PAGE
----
Placement of Election Signs: The Department of Transportation and Infrastructure controls where or if signs may be placed on highway rights-of-way. Under the Highway Advertisements Regulation-Highway Act, election signs are not permitted on Level I and Level II access controlled highways (four-lane or two-lane). However, they are permitted within the highway right-of-way of other highways. In the interest of safety, any signs that are attached to a DTI sign, guard rail or bridge, installed within the median, or installed such that they reduce sight lines or visibility, will be removed immediately.
Local Governments may also have sign by-laws that control where or when election signs may be placed.
Aliant and NB Power ask candidates not to use utility poles to post campaign signs. While the practice may seem harmless, there are some potential safety concerns to be made aware of:
- the signs themselves present a safety hazard for employees who must climb poles to complete their work.
- the metal staples or clamps used to put up the signs often remain in the poles long after the election is over, these items could cause an employee to lose his or her footing while climbing. This could also be a hazard for the general public who may happen to brush the pole while walking by.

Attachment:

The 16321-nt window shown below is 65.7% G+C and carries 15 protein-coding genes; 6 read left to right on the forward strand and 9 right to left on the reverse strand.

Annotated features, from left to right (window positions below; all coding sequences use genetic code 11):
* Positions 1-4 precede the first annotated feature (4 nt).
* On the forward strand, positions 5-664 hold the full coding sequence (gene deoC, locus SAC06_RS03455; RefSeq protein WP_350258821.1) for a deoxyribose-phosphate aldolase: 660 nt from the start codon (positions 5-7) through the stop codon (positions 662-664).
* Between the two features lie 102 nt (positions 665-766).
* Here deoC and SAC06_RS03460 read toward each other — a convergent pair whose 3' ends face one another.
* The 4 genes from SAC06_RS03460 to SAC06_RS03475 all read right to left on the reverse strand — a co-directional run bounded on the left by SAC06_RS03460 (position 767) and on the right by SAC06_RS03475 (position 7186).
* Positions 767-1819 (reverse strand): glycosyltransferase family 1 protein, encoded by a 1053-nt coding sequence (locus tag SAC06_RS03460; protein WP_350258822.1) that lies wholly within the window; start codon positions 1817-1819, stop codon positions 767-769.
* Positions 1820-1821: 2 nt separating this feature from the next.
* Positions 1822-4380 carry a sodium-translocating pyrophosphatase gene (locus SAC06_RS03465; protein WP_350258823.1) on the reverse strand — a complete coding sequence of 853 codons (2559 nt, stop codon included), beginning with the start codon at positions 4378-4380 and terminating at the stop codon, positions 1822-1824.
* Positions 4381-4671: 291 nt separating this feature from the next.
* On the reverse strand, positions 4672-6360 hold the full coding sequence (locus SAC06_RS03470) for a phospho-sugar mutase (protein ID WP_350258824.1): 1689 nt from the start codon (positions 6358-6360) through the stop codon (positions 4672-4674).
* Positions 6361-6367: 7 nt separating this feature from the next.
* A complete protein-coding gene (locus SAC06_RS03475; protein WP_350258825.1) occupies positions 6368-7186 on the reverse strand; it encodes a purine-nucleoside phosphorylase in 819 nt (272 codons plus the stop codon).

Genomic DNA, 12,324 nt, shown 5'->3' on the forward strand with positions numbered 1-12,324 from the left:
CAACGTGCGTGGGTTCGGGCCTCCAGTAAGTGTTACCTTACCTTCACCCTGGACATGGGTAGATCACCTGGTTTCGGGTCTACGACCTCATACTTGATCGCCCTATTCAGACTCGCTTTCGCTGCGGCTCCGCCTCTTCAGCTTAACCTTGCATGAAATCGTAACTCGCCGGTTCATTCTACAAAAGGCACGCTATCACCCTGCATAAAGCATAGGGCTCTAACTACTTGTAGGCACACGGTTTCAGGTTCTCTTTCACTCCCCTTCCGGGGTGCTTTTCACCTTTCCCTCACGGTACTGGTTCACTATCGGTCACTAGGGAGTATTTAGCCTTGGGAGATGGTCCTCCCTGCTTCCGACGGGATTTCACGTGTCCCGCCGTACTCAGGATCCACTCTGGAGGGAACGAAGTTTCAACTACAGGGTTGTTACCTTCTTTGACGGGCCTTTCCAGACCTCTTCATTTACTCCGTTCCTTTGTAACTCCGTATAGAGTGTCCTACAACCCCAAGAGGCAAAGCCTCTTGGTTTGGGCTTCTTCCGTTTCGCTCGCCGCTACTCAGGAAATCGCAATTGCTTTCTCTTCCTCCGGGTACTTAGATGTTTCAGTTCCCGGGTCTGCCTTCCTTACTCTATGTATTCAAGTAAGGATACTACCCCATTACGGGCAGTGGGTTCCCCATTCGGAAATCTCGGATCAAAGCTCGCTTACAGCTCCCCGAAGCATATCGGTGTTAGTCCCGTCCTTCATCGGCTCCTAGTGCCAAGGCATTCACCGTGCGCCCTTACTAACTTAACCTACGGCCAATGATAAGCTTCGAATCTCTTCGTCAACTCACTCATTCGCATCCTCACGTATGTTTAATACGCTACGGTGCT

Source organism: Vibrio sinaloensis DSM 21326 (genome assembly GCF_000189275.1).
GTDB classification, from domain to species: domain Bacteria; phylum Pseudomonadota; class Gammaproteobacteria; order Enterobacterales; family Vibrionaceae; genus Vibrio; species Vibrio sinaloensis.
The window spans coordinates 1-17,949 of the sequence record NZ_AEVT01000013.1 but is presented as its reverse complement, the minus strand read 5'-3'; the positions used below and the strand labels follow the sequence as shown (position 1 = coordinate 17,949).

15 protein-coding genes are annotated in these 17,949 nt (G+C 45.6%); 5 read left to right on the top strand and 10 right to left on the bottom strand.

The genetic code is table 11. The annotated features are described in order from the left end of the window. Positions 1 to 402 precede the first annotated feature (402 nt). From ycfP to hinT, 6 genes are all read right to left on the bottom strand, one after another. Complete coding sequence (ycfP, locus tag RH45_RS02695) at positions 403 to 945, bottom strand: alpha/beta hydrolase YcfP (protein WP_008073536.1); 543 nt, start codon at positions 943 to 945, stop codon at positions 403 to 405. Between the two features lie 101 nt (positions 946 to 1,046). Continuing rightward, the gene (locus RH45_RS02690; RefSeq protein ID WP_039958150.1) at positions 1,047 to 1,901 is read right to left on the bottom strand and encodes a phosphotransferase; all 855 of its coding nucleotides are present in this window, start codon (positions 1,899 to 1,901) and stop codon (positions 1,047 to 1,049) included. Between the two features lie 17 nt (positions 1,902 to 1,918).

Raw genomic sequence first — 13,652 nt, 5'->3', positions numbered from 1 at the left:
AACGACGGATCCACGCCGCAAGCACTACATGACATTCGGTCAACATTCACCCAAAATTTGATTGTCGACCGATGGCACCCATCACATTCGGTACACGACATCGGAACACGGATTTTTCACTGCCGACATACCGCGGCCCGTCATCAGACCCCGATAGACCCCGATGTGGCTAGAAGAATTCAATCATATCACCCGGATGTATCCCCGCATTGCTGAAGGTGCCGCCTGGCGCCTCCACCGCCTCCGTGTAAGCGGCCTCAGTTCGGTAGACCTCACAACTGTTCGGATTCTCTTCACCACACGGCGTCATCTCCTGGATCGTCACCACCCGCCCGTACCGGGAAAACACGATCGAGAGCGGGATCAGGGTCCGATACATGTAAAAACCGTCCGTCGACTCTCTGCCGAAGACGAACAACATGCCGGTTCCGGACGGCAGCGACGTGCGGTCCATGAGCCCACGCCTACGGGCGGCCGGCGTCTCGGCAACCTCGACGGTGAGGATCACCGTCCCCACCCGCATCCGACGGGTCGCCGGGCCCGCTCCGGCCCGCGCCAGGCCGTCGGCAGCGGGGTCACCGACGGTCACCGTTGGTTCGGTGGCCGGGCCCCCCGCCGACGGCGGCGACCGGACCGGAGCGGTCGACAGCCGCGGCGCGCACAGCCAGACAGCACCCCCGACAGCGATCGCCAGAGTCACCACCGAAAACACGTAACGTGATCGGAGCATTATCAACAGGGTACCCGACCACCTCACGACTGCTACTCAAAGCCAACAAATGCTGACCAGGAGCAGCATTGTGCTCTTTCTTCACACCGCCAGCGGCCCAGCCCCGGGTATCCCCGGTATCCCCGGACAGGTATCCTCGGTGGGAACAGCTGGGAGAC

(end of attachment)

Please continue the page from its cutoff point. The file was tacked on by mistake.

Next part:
- staples or clamps will cause a pole to degrade faster than it should, therefore making them more susceptible to damage, required maintenance or possibly replacement.
Media at the Polls: Representatives of print or broadcast media may go into a poll to record the vote of a mayoral candidate, if:
- a permission form has been obtained from the Municipal Returning Officer in advance;
- the candidate has agreed;
- no interviews are conducted in the polling station; and
- the media representatives and candidate leave the polling station as soon as the candidate has cast his or her ballot.